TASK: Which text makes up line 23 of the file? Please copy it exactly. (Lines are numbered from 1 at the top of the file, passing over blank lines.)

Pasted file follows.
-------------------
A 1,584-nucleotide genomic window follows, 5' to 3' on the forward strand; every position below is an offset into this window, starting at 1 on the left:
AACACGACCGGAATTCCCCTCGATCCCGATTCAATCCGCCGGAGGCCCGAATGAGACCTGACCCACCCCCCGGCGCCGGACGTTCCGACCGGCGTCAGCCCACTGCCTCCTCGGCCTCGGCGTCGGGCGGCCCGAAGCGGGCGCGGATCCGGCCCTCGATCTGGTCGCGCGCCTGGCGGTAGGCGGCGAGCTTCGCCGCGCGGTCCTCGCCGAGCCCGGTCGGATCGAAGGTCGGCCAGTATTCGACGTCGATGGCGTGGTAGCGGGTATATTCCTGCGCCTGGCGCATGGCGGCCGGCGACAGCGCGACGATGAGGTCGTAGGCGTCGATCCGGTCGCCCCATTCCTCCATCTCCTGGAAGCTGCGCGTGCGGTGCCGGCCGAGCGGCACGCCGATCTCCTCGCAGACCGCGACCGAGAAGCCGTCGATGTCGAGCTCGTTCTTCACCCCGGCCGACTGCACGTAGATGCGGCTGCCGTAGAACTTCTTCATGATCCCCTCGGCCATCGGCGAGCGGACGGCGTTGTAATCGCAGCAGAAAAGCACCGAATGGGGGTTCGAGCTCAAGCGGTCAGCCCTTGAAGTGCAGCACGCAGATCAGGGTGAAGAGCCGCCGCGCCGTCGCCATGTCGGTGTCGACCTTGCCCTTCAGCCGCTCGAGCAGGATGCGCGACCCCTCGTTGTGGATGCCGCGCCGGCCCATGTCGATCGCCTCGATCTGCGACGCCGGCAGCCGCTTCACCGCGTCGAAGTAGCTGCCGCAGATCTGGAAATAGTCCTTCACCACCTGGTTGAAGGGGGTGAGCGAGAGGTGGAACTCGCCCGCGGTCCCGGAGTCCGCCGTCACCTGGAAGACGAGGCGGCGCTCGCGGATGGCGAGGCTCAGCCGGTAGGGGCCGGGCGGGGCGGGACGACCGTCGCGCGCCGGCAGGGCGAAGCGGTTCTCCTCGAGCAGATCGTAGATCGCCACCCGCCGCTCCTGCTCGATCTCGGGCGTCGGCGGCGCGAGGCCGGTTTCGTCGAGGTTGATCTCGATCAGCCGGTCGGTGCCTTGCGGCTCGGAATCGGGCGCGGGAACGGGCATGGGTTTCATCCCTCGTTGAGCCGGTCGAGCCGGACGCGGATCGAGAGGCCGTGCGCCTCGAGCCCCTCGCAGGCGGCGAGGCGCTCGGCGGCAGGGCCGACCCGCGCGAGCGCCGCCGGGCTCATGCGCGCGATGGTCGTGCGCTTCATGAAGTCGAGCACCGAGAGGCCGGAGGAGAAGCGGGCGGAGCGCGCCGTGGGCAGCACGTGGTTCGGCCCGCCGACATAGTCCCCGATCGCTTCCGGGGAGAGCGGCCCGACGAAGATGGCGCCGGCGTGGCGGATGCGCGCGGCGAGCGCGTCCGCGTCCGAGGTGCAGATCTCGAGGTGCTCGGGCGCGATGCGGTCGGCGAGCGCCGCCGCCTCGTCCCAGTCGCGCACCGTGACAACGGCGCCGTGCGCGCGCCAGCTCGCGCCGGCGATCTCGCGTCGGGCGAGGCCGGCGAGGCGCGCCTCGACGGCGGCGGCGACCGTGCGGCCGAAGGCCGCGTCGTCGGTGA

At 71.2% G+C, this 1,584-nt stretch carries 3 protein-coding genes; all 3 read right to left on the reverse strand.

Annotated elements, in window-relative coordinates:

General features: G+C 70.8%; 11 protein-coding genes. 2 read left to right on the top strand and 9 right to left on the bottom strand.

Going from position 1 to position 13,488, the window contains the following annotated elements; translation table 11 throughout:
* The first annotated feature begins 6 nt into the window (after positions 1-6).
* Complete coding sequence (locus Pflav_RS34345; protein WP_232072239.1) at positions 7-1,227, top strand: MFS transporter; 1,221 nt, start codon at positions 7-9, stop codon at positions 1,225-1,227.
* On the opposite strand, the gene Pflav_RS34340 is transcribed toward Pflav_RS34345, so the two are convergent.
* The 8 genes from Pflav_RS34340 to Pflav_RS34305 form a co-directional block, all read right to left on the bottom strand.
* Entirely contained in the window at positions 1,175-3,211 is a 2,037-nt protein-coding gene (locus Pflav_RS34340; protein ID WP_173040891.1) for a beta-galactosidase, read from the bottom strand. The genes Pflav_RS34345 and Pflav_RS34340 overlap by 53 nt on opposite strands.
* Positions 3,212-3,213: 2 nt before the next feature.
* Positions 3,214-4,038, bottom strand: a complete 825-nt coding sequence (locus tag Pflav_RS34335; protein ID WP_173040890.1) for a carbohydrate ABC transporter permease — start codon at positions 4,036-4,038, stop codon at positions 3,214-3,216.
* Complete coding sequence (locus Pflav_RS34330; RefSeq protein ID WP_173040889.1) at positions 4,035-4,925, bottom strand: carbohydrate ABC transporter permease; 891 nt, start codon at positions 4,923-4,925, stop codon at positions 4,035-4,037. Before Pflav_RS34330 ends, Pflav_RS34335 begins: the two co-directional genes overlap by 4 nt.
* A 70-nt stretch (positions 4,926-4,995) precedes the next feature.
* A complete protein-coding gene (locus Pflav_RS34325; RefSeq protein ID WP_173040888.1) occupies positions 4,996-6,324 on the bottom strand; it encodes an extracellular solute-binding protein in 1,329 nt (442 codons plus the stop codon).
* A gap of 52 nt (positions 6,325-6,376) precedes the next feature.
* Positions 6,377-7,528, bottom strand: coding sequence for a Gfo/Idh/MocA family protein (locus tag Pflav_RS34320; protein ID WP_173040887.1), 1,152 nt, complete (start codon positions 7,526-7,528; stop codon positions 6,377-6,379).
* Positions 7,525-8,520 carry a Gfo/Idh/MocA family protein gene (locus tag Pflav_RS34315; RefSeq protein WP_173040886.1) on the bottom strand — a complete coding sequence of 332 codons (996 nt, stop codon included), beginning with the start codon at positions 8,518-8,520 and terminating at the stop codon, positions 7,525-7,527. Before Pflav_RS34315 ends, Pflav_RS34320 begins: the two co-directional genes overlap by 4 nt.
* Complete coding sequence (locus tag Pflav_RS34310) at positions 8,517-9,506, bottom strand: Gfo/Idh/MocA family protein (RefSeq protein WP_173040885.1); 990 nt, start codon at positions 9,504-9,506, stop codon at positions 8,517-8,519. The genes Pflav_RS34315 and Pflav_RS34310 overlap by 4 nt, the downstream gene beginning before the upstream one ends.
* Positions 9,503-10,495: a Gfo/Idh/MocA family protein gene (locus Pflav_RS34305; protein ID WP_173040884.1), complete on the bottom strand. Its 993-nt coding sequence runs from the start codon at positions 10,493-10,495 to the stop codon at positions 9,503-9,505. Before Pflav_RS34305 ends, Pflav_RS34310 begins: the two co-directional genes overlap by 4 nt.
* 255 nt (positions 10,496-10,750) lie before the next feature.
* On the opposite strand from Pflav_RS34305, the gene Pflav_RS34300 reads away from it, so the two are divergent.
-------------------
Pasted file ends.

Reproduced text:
* On the opposite strand from Pflav_RS34305, the gene Pflav_RS34300 reads away from it, so the two are divergent.